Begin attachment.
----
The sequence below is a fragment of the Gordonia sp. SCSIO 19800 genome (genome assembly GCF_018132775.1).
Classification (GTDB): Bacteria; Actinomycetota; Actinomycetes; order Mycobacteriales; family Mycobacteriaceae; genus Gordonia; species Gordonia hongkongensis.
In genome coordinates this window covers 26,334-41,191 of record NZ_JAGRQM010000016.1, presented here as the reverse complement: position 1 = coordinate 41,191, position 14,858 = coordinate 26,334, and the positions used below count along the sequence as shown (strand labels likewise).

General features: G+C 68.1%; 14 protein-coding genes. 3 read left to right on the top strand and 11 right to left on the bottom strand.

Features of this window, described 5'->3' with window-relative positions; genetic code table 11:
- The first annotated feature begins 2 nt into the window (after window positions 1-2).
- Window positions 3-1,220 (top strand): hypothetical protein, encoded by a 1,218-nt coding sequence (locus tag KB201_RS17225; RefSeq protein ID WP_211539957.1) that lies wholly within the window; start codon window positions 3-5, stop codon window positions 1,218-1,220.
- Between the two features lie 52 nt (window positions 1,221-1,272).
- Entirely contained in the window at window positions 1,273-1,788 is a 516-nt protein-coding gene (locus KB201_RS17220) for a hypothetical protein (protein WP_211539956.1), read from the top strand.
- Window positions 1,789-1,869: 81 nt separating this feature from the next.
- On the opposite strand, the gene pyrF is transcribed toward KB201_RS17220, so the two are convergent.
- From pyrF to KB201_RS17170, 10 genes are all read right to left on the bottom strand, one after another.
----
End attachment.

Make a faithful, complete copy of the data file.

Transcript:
The sequence below is a fragment of the Gordonia sp. SCSIO 19800 genome (genome assembly GCF_018132775.1).
Classification (GTDB): Bacteria; Actinomycetota; Actinomycetes; order Mycobacteriales; family Mycobacteriaceae; genus Gordonia; species Gordonia hongkongensis.
In genome coordinates this window covers 26,334-41,191 of record NZ_JAGRQM010000016.1, presented here as the reverse complement: position 1 = coordinate 41,191, position 14,858 = coordinate 26,334, and the positions used below count along the sequence as shown (strand labels likewise).

General features: G+C 68.1%; 14 protein-coding genes. 3 read left to right on the top strand and 11 right to left on the bottom strand.

Features of this window, described 5'->3' with window-relative positions; genetic code table 11:
- The first annotated feature begins 2 nt into the window (after window positions 1-2).
- Window positions 3-1,220 (top strand): hypothetical protein, encoded by a 1,218-nt coding sequence (locus tag KB201_RS17225; RefSeq protein ID WP_211539957.1) that lies wholly within the window; start codon window positions 3-5, stop codon window positions 1,218-1,220.
- Between the two features lie 52 nt (window positions 1,221-1,272).
- Entirely contained in the window at window positions 1,273-1,788 is a 516-nt protein-coding gene (locus KB201_RS17220) for a hypothetical protein (protein WP_211539956.1), read from the top strand.
- Window positions 1,789-1,869: 81 nt separating this feature from the next.
- On the opposite strand, the gene pyrF is transcribed toward KB201_RS17220, so the two are convergent.
- From pyrF to KB201_RS17170, 10 genes are all read right to left on the bottom strand, one after another.